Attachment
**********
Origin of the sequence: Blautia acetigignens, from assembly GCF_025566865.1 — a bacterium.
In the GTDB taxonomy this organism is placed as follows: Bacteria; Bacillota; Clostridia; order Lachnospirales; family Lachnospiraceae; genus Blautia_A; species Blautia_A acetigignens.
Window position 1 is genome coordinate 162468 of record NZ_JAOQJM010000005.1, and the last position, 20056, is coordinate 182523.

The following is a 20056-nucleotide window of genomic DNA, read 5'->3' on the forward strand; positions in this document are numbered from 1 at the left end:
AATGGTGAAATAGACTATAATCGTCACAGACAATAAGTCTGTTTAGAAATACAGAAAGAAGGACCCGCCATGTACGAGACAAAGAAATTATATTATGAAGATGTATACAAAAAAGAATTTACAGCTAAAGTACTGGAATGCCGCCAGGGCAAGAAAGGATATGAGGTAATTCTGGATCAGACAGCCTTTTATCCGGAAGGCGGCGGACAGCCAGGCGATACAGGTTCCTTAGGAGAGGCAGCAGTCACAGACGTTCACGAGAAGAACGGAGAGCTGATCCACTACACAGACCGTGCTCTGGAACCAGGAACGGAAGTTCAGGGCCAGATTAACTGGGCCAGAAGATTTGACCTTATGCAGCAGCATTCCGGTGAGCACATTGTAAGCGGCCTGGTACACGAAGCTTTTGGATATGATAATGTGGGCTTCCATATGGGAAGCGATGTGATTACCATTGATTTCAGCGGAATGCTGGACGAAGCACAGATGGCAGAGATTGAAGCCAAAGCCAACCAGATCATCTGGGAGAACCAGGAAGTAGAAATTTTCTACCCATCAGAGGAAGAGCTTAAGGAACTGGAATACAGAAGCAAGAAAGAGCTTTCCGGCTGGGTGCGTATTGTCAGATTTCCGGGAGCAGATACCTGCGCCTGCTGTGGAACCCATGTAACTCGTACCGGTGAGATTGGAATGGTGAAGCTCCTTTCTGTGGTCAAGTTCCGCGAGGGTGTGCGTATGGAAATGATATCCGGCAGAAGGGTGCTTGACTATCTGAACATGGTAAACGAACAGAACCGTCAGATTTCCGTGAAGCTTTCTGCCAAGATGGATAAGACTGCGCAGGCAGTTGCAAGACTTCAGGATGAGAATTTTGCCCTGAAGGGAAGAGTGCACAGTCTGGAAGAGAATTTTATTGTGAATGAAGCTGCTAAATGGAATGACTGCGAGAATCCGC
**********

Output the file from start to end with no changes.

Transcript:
Origin of the sequence: Blautia acetigignens, from assembly GCF_025566865.1 — a bacterium.
In the GTDB taxonomy this organism is placed as follows: Bacteria; Bacillota; Clostridia; order Lachnospirales; family Lachnospiraceae; genus Blautia_A; species Blautia_A acetigignens.
Window position 1 is genome coordinate 162468 of record NZ_JAOQJM010000005.1, and the last position, 20056, is coordinate 182523.

The following is a 20056-nucleotide window of genomic DNA, read 5'->3' on the forward strand; positions in this document are numbered from 1 at the left end:
AATGGTGAAATAGACTATAATCGTCACAGACAATAAGTCTGTTTAGAAATACAGAAAGAAGGACCCGCCATGTACGAGACAAAGAAATTATATTATGAAGATGTATACAAAAAAGAATTTACAGCTAAAGTACTGGAATGCCGCCAGGGCAAGAAAGGATATGAGGTAATTCTGGATCAGACAGCCTTTTATCCGGAAGGCGGCGGACAGCCAGGCGATACAGGTTCCTTAGGAGAGGCAGCAGTCACAGACGTTCACGAGAAGAACGGAGAGCTGATCCACTACACAGACCGTGCTCTGGAACCAGGAACGGAAGTTCAGGGCCAGATTAACTGGGCCAGAAGATTTGACCTTATGCAGCAGCATTCCGGTGAGCACATTGTAAGCGGCCTGGTACACGAAGCTTTTGGATATGATAATGTGGGCTTCCATATGGGAAGCGATGTGATTACCATTGATTTCAGCGGAATGCTGGACGAAGCACAGATGGCAGAGATTGAAGCCAAAGCCAACCAGATCATCTGGGAGAACCAGGAAGTAGAAATTTTCTACCCATCAGAGGAAGAGCTTAAGGAACTGGAATACAGAAGCAAGAAAGAGCTTTCCGGCTGGGTGCGTATTGTCAGATTTCCGGGAGCAGATACCTGCGCCTGCTGTGGAACCCATGTAACTCGTACCGGTGAGATTGGAATGGTGAAGCTCCTTTCTGTGGTCAAGTTCCGCGAGGGTGTGCGTATGGAAATGATATCCGGCAGAAGGGTGCTTGACTATCTGAACATGGTAAACGAACAGAACCGTCAGATTTCCGTGAAGCTTTCTGCCAAGATGGATAAGACTGCGCAGGCAGTTGCAAGACTTCAGGATGAGAATTTTGCCCTGAAGGGAAGAGTGCACAGTCTGGAAGAGAATTTTATTGTGAATGAAGCTGCTAAATGGAATGACTGCGAGAATCCGC